That’s simply what managers do ahead of afternoons like this. How they got to the final is no indication of how they will do in the final, he reasons. The scorelines, though, don’t lie.
The Sem’s path to the final is listed elsewhere on this page, but such is its comprehensiveness that it deserves a second run through. The students from Killarney hammered IS Killorglin by 19 points in the opening game of their title defence. They had seven to spare over De La Salle Macroom – the closest any team has got - and they rounded off the group phase with a 22-point annihilation of Bandon’s Hamilton HS. Ominous.
Their quarter and semi-final winning margins were similarly impressive, Pobalscoil Chorca Dhuibhne and St Flannan’s held at arm’s length by 15 and nine points respectively.
This time last year, St Brendan’s entered the decider with a 12-point average winning margin. It is 14 on this occasion.
The Tralee CBS manager is Marc Ó Sé. His job is to play up their underdog status. In this instance, that’s a relatively easy task.
“The Sem are very strong and they will fancy themselves big time because they beat us already, comprehensively so, in the O’Sullivan Cup semi-final,” the recently retired Kerry legend remarks.
“The one thing that stands out about our team is the fact that we have no real stars, no standout players. Our fellows have bought into the team ethic and we are hoping this will stand to us again Saturday. We are under no illusions about this Sem team. They are a massive team. They have Billy Courtney, David Shaw and Dara Moynihan, who is on the Kerry U-21 panel. They are Hogan Cup champions. They’ve a lot of experienced players with a lot of them having played in All-Ireland minor finals.”
Having done his duty in building the opposition, Ó Sé moves focus closer to home. It’s been 10 years since Tralee CBS last contested a Corn Uí Mhuirí final. It wasn’t so much that they were due a final appearance as they desperately craved one. That was none more so evident than in Ballyvourney last weekend.
“It is great when you meet the people around Tralee asking when the next game is. I think we were off the boil for a while but the Green is back and we are very much fighting for honours in the underage levels, as well as reaching the Corn Uí Mhuirí final. It’s great for the school with the extension and our own astro turf pitch, which is all going to add to it. We have a facility now that we are proud of and the atmosphere in the build-up to Saturday’s final has Tralee buzzing.
“The lads have been outstanding in the way they battled in all their games. They are a credit to themselves and to their families. The three games against Chríost Rí were epic battles. You have to give credit to Críost Rí - and I know there was a lot of controversy about the second game - but there was very little between the teams. There was some great football and that is the thing about colleges football, it’s a great standard, full of positivity and lovely to watch.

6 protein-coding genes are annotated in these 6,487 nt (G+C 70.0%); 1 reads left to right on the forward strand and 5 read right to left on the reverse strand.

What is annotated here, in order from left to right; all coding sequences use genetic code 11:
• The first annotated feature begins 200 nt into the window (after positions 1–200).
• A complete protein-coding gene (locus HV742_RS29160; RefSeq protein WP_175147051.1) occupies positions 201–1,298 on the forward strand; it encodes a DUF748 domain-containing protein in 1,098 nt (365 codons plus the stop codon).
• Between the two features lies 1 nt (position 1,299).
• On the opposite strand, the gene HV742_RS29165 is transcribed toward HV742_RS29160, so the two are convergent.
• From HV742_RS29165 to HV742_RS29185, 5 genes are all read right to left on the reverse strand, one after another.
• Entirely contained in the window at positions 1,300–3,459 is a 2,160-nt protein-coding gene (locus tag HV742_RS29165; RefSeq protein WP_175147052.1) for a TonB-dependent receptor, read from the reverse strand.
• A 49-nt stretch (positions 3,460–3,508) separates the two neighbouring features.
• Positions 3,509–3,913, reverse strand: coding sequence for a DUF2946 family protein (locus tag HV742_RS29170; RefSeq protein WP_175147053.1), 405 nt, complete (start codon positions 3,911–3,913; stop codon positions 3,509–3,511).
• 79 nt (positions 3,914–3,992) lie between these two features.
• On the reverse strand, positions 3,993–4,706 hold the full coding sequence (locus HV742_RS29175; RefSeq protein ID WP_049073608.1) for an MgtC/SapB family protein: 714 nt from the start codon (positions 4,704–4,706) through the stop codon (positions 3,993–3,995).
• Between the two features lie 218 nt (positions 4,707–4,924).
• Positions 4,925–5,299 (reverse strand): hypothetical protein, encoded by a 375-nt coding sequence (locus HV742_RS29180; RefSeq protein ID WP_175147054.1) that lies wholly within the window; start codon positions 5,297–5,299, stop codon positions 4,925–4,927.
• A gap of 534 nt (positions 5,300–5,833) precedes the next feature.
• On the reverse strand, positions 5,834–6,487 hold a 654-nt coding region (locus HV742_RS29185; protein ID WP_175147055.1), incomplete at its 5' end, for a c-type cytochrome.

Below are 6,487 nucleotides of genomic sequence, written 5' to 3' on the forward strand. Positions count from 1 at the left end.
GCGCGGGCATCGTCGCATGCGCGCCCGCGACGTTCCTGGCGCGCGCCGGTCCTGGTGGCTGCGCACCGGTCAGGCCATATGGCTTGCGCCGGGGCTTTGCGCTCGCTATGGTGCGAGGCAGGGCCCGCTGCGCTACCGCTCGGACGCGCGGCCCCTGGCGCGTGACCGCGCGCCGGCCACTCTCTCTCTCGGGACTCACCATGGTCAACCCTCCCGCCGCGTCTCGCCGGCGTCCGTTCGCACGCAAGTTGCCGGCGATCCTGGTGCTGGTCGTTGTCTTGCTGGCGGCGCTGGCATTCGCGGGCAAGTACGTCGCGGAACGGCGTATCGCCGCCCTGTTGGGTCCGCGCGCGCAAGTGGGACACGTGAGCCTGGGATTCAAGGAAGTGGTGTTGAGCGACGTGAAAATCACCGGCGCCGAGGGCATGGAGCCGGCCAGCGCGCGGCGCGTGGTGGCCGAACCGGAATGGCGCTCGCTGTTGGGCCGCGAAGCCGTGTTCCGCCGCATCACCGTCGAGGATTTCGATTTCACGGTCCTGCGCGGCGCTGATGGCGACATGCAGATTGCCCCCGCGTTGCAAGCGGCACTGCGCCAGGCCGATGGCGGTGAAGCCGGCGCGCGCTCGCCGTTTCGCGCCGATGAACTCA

“The three games will stand to us and will definitely bring us on. But whether it will be good enough to lower the colours of the Sem, we will just have to wait and see.”
You can expect St Brendan’s captain Dara Moynihan to have a fairly significant say in whether or not their title defence comes unstuck. The wing-forward enjoyed a silverware-laden 2016 and would very much like if 2017 played out in similar fashion.
“Last year was the best year of my life so far. To win a Hogan Cup, an All-Ireland minor and a county minor title, and to play alongside some of the players I did in all three.”
Team-mate David Shaw describes him as a “great leader”. Shaw, mind you, did most of the leading in the semi-final win over St Flannan’s. Having missed the quarter-final due to an AFL camp in Florida, the Dr Crokes midfielder kicked six points from play upon his return.
“I was up early the morning of the quarter-final given the time difference and was stuck to the phone looking for updates on Twitter. My dad was texting me as well so I had plenty of information on what was happening in the match. I’ll have to wait and see if there is an [AFL] offer and I will think about it from there. In the meantime, I’m only focused on what I have in front of me here at home.
“We all know about the rivalry that is there between the schools and it’s one we would like to keep the school on top of.”
Cian Callaghan is the sole injury concern for the reigning champions. The 2016 Kerry minor panelist missed their semi-final win over St Flannan’s with knee ligament trouble and management will leave it until the 11th hour before making a call on his inclusion.
Michael Potts and Jack Griffin also sat out the semi-final, but have since returned to full fitness. Cian Gammell, having been forced off in the closing stages of the St Flannan’s fixture with a groin strain, has also been cleared to play. For Tralee CBS, Sean Mortimer is unlikely to feature.
The Tralee outfit is facing into a fourth game in as many weeks and while there is no questioning the momentum behind them, fatigue is bound to be an issue at some point today.
For their sake, better it crops up nearer to the end that the start. St Brendan’s have a tendency to kill off games early and if they’re four or five clear at half-time, they’ll hardly be caught. Nobody has thus far managed to live with them into the final quarter.
Tralee CBS are bidding for a first Corn Uí Mhuirí title since 2007, and, in the process, put pay to St Brendans’ quest for first back-to-back titles since 1973.
To stop the reigning champions they’ll have to stop the likes of Cian Gammell, Niall Donoghue, Billy Courtney, David Shaw, Dara Moynihan and Donnchadh O’Sullivan. That’s a big ask.